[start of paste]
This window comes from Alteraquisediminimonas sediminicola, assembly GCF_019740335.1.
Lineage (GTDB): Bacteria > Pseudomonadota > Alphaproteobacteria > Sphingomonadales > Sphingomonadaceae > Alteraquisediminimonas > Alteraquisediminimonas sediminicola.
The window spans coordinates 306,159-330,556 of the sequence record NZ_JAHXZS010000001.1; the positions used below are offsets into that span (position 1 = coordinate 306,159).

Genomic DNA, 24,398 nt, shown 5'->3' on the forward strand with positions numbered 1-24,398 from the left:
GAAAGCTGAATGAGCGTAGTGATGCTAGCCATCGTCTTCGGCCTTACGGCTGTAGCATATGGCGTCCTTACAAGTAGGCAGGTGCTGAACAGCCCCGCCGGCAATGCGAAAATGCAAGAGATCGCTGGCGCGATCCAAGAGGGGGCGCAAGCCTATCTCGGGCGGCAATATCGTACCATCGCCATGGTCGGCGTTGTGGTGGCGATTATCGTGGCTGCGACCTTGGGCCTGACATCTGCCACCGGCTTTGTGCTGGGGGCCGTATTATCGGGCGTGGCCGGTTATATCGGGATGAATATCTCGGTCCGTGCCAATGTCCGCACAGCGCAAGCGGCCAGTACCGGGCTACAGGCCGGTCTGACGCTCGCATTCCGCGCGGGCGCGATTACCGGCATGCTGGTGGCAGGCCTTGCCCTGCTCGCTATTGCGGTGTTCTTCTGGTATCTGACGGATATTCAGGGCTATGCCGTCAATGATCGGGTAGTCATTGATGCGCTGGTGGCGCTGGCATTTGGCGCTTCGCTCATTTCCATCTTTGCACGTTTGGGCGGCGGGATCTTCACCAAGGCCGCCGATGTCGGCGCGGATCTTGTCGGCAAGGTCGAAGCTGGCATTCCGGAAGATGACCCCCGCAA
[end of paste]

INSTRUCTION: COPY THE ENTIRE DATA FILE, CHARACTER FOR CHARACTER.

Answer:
This window comes from Alteraquisediminimonas sediminicola, assembly GCF_019740335.1.
Lineage (GTDB): Bacteria > Pseudomonadota > Alphaproteobacteria > Sphingomonadales > Sphingomonadaceae > Alteraquisediminimonas > Alteraquisediminimonas sediminicola.
The window spans coordinates 306,159-330,556 of the sequence record NZ_JAHXZS010000001.1; the positions used below are offsets into that span (position 1 = coordinate 306,159).

Genomic DNA, 24,398 nt, shown 5'->3' on the forward strand with positions numbered 1-24,398 from the left:
GAAAGCTGAATGAGCGTAGTGATGCTAGCCATCGTCTTCGGCCTTACGGCTGTAGCATATGGCGTCCTTACAAGTAGGCAGGTGCTGAACAGCCCCGCCGGCAATGCGAAAATGCAAGAGATCGCTGGCGCGATCCAAGAGGGGGCGCAAGCCTATCTCGGGCGGCAATATCGTACCATCGCCATGGTCGGCGTTGTGGTGGCGATTATCGTGGCTGCGACCTTGGGCCTGACATCTGCCACCGGCTTTGTGCTGGGGGCCGTATTATCGGGCGTGGCCGGTTATATCGGGATGAATATCTCGGTCCGTGCCAATGTCCGCACAGCGCAAGCGGCCAGTACCGGGCTACAGGCCGGTCTGACGCTCGCATTCCGCGCGGGCGCGATTACCGGCATGCTGGTGGCAGGCCTTGCCCTGCTCGCTATTGCGGTGTTCTTCTGGTATCTGACGGATATTCAGGGCTATGCCGTCAATGATCGGGTAGTCATTGATGCGCTGGTGGCGCTGGCATTTGGCGCTTCGCTCATTTCCATCTTTGCACGTTTGGGCGGCGGGATCTTCACCAAGGCCGCCGATGTCGGCGCGGATCTTGTCGGCAAGGTCGAAGCTGGCATTCCGGAAGATGACCCCCGCAA